He develops a schoolboy crush on Fräulein Lisa, which doesn’t end well, while her brother the principal appears to fall heavily for Jakob. The school’s pupils gradually leave, and there is a sense of inevitable closure by the end of the novel, and we’re left unsure whether the protagonist is set to embark on a life-enhancing adventure with his partner. Or else it’s like Don Quixote riding off into the Mancha with Sancho Panza, a deluded escape from a crushingly banal life of servitude – or a flight into madness.
This is a strange and challenging novel. It can become so superficially inconsequential that I was tempted to put it aside, and then something arresting and strange happens (often inside Jakob’s head, as far as I can tell), and I carried on reading. It gets under the skin despite the apparently inconsequential surface. As Christopher Middleton says poetically in his introduction:
The stylistic invention ranges between maximum abruptness and beautifully timed arabesque dottiness.
With his obsessive narrative accumulations of fantastic mingled with quotidian minuscule details, Walser as a writer resembles the ‘primitive’ style of that other psychically troubled artist, Richard Dadd, rather more than Douanier Rousseau, with whom he is more usually compared. ‘Is this a morgue, or is it a celestial house of joy?’, Jakob muses at one point, in a typically polar opposition.
I’ll finish with an extract to try to illustrate the novel’s unique quality. It will have to be quite long in order to demonstrate these curious qualities in the prose:
What singular oddities we are. Our hair is always neatly and smoothly combed and brushed, and everyone has to cut his own parting up there in the world on his head…That’s how it should be. Partings are also in the rule-book. And because we all look so charmingly barbered and parted, we all look alike, which would be a huge joke for any writer, for example, if he came on a visit to study us in our glory and littleness. This writer had better stay at home. Writers are just windbags who only want to study, make pictures and observations. To live is what matters, then the observation happens of its own accord. Our Fräulein Benjamenta would in any case let fly at such a wandering writer, blown in upon us by rain or snow, with such force that he would fall to the floor at the unfriendliness of the welcome. Then the instructress, who loves to be an autocrat, would say to us, perhaps, “Boys, help the gentleman to pick himself up.” And then we pupils of the Benjamenta Institute would show the uninvited guest the whereabouts of the door. And the morsel of inquisitive authordom would disappear again. No, these are just imaginings. Our visitors are gentlemen who want to engage us boys in their service, not people with quills behind their ears.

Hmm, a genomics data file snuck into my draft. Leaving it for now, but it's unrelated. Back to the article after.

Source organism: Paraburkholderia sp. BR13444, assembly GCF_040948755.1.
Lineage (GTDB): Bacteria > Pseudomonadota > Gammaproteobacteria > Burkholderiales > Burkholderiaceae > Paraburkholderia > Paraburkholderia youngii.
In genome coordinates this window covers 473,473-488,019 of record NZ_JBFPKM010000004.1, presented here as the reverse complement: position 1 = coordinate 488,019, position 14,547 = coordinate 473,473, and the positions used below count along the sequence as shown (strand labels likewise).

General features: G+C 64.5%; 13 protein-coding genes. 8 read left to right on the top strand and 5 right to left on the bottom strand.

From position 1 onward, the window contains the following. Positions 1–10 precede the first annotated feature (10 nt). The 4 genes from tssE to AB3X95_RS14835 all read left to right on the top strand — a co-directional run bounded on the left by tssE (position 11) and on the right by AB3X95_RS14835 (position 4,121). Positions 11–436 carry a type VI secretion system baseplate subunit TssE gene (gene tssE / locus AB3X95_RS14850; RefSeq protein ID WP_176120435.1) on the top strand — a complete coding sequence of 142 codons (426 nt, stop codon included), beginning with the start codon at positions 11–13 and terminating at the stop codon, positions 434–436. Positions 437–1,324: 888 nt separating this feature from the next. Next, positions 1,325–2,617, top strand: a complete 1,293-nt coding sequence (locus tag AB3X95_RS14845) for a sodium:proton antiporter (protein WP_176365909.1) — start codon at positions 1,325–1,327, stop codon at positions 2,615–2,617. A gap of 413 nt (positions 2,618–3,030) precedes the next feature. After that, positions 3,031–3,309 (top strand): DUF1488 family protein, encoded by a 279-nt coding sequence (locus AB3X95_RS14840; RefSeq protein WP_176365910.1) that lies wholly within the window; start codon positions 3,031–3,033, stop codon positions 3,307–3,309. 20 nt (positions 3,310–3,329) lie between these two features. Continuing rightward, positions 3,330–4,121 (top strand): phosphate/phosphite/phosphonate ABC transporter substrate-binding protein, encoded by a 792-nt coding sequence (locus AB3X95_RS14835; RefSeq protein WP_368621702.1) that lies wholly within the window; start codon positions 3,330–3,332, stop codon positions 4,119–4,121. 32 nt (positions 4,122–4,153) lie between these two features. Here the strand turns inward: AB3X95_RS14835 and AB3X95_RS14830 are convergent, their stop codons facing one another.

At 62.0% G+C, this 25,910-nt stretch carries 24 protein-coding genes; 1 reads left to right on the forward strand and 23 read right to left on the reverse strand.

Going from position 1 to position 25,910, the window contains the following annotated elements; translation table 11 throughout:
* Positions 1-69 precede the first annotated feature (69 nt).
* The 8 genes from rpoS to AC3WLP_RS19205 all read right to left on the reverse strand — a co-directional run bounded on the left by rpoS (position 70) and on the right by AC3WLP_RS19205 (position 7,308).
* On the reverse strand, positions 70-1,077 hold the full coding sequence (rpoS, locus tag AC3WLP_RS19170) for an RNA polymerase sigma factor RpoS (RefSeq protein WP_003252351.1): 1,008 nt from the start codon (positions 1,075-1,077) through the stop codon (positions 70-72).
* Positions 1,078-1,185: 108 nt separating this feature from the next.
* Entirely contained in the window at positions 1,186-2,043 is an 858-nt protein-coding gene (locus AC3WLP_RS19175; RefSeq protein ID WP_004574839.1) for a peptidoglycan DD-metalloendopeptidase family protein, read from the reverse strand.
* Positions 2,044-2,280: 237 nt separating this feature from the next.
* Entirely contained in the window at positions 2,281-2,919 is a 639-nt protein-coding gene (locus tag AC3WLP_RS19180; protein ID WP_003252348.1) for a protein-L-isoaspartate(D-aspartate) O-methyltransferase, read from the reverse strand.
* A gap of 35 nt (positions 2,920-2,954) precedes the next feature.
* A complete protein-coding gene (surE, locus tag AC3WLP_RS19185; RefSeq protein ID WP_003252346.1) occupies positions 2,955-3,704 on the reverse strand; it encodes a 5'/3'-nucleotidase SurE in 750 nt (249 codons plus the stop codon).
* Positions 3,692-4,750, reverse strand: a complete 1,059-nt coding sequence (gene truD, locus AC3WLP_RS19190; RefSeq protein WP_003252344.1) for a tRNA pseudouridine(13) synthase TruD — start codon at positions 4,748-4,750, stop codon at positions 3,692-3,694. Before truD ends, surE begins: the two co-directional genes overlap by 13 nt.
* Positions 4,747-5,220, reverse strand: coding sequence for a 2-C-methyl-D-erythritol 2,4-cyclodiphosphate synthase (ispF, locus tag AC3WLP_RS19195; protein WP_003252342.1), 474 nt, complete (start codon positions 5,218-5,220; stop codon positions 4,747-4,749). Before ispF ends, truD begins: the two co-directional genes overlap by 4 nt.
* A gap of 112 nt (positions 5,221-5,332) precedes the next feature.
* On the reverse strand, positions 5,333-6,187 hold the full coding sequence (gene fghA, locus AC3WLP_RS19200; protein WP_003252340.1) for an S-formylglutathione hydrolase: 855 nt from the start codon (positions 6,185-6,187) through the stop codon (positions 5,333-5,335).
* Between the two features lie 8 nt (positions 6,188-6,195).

In 1929 Walser had some kind of mental breakdown (he attempted suicide maybe more than once) and entered the first of the psychiatric clinics in which he was to spend the rest of his life. When he was placed in the Herisau sanatorium in 1933, he stopped writing and spent most of his time on solitary walks.